Six of the best films to see at the cinema this weekend

If you're looking for quality this weekend, look beyond the blockbusters to the lower-key releases

In 'Heal The Living' three stories are connected to each other via an accident in an audacious new movie by French director Katell Quillévéré.


Directed by Katell Quillévéré. Starring Tahar Rahim, Emmanuelle Seigner, Anne Dorval, Bouli Lanners, Kool Shen, Monia Chokri, Alive Taglioni, Karim Leklou 12A cert, lim release, 104 min 
Drifty, mesmeric tale of a teenager’s death and the woman who profits from the donation of his organs. Heal the Living is not heavy with plot. The opening act drifts slowly towards its resolution without laying on the melodrama. The characters are rarely explicit in their expression of fears and aspirations. Featuring a lovely score by Alexandre Desplat, Quillévéré’s film succeeds as a melancholy celebration of the invisible threads that bind us. Worth seeking out. DC Review/Trailer

Directed by William Oldroyd. Starring Florence Pugh, Cosmo Jarvis, Paul Hilton, Naomi Ackie, Christopher Fairbank. Cert 16, gen release, 89mins
Stirring, kinetic adaption of Nikolia Leskov’s 1865 novella Lady Macbeth of the Mtsensk, concerning a young woman who fights back violently after being sold into a loveless marriage. Oldroyd relocates the stort to Northumberland with windy, effective results. Pugh, who made such an unforgettable debut in Carol Morley’s The Falling, is remarkable as the variously carnal, ruthless, suffering, pitiable, monstrous anti-heroine. Imagine the fur and feathers Angela Carter would spit out if she chewed up Downton Abbey. TB Review/Trailer

Directed by John Butler. Starring Fionn O’Shea, Nicholas Galitzine, Moe Dunford, Andrew Scott, Michael McElhatton, Ruairi O’Connor, Amy Huberman. 15A cert, gen release, 94 min
Butler’s lovely follow-up to The Stag stars O’Shea as an artistic young fellow coping badly at a posh, rugby-obsessed school. Galitzine plays the jock with whom he gradually learns to connect. Set in a deliberately uncertain period, with contemporary fashions scored to 1980s musical references, Handsome Devil is proudly traditional in its storytelling. Setbacks come at just the right moments to prepare us for the next outburst of fist-in-the-air relief. A cracker. DC Review/Trailer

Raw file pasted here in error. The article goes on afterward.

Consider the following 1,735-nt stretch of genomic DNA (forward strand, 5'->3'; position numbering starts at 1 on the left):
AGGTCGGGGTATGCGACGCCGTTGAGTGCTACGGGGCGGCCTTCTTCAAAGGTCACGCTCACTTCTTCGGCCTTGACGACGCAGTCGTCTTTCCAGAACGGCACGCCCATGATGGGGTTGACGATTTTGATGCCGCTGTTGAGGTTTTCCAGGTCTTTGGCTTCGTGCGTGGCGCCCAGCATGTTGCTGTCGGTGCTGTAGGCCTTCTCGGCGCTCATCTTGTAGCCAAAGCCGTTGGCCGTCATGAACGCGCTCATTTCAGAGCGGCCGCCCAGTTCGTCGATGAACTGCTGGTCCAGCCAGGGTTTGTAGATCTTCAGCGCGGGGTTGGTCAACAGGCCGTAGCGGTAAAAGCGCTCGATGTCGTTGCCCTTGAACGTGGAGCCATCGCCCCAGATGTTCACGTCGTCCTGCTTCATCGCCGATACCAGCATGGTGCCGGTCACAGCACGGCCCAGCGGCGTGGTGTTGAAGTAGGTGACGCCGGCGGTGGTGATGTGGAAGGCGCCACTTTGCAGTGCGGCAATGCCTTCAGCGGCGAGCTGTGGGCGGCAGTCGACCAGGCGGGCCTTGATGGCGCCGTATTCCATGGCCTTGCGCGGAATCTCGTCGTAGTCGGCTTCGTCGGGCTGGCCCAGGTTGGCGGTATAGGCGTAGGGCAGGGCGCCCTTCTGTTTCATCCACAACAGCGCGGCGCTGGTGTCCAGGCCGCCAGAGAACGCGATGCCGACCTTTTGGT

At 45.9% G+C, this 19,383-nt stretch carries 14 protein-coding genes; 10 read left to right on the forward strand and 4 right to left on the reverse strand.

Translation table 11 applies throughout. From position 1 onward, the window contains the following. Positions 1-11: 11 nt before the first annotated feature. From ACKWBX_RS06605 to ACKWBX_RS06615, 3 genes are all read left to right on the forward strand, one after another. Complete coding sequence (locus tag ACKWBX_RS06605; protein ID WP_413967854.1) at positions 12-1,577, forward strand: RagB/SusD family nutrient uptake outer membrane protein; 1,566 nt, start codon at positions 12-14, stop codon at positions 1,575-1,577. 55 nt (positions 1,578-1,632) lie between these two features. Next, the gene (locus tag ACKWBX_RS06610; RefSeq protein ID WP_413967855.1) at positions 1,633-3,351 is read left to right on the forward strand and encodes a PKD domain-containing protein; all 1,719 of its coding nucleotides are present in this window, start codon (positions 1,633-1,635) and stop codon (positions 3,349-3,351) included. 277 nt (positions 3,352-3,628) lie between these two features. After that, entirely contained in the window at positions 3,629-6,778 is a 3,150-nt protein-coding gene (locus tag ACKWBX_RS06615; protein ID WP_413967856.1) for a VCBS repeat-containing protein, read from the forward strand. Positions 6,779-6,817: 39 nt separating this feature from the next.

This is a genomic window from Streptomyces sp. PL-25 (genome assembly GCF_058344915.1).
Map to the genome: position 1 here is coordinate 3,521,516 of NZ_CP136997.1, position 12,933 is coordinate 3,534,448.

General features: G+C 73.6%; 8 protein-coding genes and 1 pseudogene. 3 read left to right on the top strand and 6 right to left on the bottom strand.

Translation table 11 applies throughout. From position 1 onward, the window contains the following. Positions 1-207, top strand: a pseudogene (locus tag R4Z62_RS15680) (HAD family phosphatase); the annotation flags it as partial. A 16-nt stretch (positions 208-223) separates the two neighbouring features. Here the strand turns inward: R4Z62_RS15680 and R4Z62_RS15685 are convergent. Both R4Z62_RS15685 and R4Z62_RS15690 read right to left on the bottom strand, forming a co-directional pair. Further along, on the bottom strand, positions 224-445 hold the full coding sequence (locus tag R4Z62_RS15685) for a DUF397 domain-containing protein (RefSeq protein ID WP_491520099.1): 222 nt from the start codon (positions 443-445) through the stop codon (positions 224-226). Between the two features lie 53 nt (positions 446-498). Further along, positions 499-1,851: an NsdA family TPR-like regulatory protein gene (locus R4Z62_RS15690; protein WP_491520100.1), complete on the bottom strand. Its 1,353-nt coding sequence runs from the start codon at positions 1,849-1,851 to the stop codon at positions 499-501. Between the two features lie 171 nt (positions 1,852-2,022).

Directed by Lone Scherfig. Starring Gemma Arterton, Sam Claflin, Bill Nighy, Helen McCrory, Jack Huston, Richard E. Grant, Rachael Stirling, Henry Goodman, Jeremy Irons. Cert 12A, gen release, 117mins
A varied team of film-makers shoot a patriotic drama in England during the second World War. Arterton, who plays the writer, does tremendous work, bringing a rare vulnerability to a Blitz-era heroine where a lesser thespian might have opted for full-blown Stiff Upper Lip. Picture Brief Encounter’s Celia Johnson with a Welsh lilt. The production makes charming use of the no-budget film-within-the-film and of its talented, likeable ensemble. Funny, moving and cast in depth. TB  Review/Trailer

Directed by Chan-wook. Starring Kim Min-hee, Kim Tae-ri, Ha Jung-woo and Cho Jin-woong . Cert 18, limited release, 145 mins
Lovely, sexually explicit Korean adaptation of Sarah Walters’s Fingersmith. This is easily the most lavish period piece of the past year, composed of striking, bewitching tableaux that could often pass for ancient scrolls or woodcuttings. The tricksy plot streamlines and improves the final, messy section of the source novel to mislead even the most astute viewer. Not the grand, bloody spectacle we were expected from the Stoker director, but a grand, bloody spectacle, nonetheless. TB  Review/Trailer

Directed by Argyris Papadimitropoulos. Starring Makis Papadimitriou, Elli Tringou, Milou Van Groessen, Dimi Hart, Hara Kotsali, Marcus Collen, Yannis Tsortekis  Club, lim release,104 min 
When Kostis, a sad-sack fortysomething doctor, takes a post on the Cycladic Greek island of Antiparos – population 800 – he keeps to himself, until summer brings armies of nubile party animals and hedonists to the local nudist beaches. One day, a group of good-looking, loud-mouthed free spirits descend on the physician’s clinic. Embarrassment ensues. A raw comedy that revels in awkwardness and social unease. TB Review/Trailer

  • For reviews of all films currently on release, 
    see our Film Reviews page
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